Admittedly, no one earns much sympathy for most of the book, except maybe the small infant caught in the middle of people with too little to do but nose around and cause problems for others. All of the children are at one point or another insufferable in their own way. Lexie is a user and manipulative, Moody is his namesake (particularly in his dramatic explosion near the end of the book), Trip's just tripping on dreams and girls, Pearl is lovably naive, and Izzy is a tight ball of resentment. I waffle between giving the adult characters the benefit of the doubt, particularly Bebe and Elena, or being frustrated at their shortsightedness and childishness. The characters with insight hover on the periphery, one-shots in the character's lives. I suppose that's the point. Instead I'm angry with, and in love with, the characters that are being focused on as you watch everything come to a head and feel powerless to stop it. That's a good novel.
Mia's parents were people I recognized - grandparents, people of another era, caught up in a fast-moving generational change and terrified of what that meant because it was unprecedented. It doesn't excuse their behavior, and it also doesn't excuse Mia's, whose shortcomings were a bit understated in stark contrast. Maybe it's because I recently came off of "The Glass Castle," but her languishing journey that she drags her daughter along for in the name of art is gutting, and I still don't know how I feel about it. At the same time, Elena's projected ideas that her friend "deserves" a child because she's a good person, she's tried so many times, she has love in her heart, mmm, I couldn't relate or get on board with that and it smacked of self-righteousness and desperation. Overall, it was a compelling novel because at every point I wanted to uncover a new rock, while at the same time holding the characters at arm's length to better observe them and waiting for their inevitable crash....more
I'm fairly disappointed, since I was excited to put myself on the waiting list to read this, and now I'm glad I didn't cave and purchase it. The charaI'm fairly disappointed, since I was excited to put myself on the waiting list to read this, and now I'm glad I didn't cave and purchase it. The characters were washed out, like their stories were trying to be vivid but everything had a sheet over it, rounding everything out and making it, frankly, boring. Had hard time deciphering the women all from one another. The urge to skip ahead to figure out more about what was actually going on was strong. There many point of views that did not build bonds with parts of the story quickly enough for my liking, and normally I am in no way averse to a slow burn. Definitely was spoiled by The Girl on the Train, and the other issue is that a second novel, like a second season to a television show, is the most difficult as it has to follow up a dazzling debut.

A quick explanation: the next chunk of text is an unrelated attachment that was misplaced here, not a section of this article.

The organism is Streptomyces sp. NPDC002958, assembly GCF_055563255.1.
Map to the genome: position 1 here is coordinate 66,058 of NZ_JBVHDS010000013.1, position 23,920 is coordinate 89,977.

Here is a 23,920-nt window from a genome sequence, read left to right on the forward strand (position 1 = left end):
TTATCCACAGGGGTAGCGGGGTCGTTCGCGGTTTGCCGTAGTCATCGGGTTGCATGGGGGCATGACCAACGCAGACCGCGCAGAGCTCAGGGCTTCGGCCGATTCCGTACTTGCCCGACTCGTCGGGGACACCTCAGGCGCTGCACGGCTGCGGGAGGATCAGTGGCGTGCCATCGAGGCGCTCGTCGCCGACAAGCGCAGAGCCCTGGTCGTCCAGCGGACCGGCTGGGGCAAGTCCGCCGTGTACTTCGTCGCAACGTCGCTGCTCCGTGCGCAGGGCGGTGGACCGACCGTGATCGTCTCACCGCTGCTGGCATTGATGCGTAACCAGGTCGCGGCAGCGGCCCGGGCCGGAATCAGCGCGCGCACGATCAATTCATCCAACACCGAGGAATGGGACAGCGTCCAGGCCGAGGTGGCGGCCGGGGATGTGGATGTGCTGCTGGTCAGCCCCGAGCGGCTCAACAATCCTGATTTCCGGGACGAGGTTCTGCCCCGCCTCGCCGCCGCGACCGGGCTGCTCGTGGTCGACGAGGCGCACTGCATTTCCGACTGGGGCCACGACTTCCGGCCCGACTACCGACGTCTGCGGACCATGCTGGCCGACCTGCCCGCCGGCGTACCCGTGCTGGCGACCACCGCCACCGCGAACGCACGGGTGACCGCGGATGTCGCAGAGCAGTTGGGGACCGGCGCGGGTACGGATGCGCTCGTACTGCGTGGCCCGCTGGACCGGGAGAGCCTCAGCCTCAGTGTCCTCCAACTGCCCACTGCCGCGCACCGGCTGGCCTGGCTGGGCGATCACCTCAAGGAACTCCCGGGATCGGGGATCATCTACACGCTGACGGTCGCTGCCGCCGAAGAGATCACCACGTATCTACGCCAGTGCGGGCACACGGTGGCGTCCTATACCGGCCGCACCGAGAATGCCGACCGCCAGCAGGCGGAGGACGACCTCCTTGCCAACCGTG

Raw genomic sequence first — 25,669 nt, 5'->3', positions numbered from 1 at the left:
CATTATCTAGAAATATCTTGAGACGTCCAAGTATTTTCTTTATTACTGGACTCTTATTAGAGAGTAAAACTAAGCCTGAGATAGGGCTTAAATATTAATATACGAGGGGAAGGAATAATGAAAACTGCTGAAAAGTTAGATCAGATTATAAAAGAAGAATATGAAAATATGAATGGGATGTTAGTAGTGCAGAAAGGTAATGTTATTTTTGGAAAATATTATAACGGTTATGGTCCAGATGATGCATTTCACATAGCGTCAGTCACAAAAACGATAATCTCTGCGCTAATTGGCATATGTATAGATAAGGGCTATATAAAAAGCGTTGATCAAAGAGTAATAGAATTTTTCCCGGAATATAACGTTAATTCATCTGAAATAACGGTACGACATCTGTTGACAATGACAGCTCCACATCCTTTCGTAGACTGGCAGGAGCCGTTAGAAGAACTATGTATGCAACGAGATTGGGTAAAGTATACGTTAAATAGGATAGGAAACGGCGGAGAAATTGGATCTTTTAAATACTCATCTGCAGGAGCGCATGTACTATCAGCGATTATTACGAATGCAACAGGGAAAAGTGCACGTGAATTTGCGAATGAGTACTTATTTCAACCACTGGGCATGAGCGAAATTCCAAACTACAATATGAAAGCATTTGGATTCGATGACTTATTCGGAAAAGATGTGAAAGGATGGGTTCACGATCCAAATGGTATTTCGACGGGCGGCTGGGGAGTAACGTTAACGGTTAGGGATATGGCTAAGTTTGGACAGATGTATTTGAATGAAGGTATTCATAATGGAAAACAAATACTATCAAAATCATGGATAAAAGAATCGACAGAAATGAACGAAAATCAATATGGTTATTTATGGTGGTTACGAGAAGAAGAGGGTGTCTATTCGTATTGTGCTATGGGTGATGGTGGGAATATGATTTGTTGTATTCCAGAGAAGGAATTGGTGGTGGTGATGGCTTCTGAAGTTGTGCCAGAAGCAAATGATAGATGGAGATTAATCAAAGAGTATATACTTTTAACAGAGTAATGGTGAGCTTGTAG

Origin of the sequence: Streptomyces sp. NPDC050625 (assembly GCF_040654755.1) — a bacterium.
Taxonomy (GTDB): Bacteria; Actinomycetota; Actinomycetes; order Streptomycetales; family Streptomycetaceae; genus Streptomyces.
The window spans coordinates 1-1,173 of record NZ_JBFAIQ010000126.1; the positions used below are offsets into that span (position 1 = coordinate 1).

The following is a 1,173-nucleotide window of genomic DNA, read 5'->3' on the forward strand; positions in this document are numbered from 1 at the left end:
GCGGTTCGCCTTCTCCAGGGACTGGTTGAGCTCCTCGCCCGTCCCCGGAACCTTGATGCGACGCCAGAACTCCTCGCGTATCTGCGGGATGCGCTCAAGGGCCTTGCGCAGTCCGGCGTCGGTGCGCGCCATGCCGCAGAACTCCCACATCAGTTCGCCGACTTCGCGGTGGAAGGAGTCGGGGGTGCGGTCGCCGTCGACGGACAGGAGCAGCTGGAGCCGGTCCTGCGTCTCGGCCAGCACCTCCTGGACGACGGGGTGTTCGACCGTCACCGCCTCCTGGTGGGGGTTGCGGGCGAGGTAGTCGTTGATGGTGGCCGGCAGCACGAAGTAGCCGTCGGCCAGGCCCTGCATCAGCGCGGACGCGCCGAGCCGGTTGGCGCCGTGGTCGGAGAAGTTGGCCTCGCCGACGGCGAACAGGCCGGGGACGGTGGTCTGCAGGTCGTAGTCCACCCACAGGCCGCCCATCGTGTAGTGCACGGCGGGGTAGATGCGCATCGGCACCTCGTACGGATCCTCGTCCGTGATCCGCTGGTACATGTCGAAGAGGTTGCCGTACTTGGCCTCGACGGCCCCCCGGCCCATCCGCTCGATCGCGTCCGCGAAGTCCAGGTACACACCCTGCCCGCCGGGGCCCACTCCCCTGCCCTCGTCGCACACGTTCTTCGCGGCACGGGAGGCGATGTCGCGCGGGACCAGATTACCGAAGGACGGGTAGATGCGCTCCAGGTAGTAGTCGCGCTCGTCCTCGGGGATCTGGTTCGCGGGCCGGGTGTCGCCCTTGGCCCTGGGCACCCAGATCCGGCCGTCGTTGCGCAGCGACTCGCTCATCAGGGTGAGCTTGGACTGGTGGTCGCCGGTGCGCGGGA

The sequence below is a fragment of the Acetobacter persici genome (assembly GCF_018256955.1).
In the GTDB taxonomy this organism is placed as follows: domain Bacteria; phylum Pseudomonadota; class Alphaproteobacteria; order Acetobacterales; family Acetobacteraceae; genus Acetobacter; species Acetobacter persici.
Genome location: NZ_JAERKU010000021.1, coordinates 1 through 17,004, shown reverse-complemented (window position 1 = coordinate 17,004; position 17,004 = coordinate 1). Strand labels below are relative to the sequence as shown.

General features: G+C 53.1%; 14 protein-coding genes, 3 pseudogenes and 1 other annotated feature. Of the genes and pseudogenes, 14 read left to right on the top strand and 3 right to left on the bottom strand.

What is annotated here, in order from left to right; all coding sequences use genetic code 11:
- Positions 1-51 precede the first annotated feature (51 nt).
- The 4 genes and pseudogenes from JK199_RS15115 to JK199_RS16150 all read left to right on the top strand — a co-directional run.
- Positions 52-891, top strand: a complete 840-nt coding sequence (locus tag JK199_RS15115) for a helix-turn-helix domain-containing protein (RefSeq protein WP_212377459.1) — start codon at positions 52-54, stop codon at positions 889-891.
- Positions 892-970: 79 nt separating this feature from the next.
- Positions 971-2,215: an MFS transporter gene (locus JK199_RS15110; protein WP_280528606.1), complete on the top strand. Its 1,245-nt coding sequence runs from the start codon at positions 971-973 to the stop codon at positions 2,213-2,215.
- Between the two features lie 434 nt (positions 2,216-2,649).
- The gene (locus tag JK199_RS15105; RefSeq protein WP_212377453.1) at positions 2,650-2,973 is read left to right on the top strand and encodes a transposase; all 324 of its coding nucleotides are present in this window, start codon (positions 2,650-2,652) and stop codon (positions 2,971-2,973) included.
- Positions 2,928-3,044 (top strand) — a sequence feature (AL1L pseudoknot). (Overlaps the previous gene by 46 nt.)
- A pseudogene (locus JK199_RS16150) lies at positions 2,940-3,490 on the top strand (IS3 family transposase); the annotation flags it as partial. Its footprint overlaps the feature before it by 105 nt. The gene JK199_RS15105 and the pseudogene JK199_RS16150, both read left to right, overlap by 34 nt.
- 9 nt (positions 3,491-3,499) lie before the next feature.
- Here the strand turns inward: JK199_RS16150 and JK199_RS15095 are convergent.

I think this would be an interesting mini-series or film, I just wasn't engaged or impressed. ...more
If you are interested in nuclear accidents, history, and the hilariously, devastatingly, short-sighted actions of people despite working with some theIf you are interested in nuclear accidents, history, and the hilariously, devastatingly, short-sighted actions of people despite working with some the most technically and politically-charged projects in the world, this is your book. It's so terrifying you have to laugh to yourself in that nervous way you do when witnesses a couples argument in a restaurant, trying to desperately clear the air while you shake inside. It's a thorough account, and despite it being incredibly detailed and very high-level reading as far as the science is concerned, it's worth it. Yes, I truly think so. It's worth every tab you'll open on Wikipedia and every article you'll pore over trying to make heads or tails of mind-boggling concepts (unless you're an expert already; I'm not!), and every image you end up pulling up on Google. I find the very astute inclusions of image results and current YouTube footage a nice touch for those of us who are stalling on resources to devour.
The author is passionate about the subject matter; that makes this fun to read. Again, fun in that offhandedly laughing way as he meanders through history and ideas and subjects you nearly cannot believe people came up with. The egos and social, so very human interactions and choices make this book wonder why people are involved in any process of building anything nuclear, running it, being responsible for it, etc. On another level, human intervention was also a saving grace in several of the mishaps, as the programmed components are only as decent and intelligent as the human operator could make them. Chemistry, physics, this is all truly an art, a delicate balance, and easy to ruin.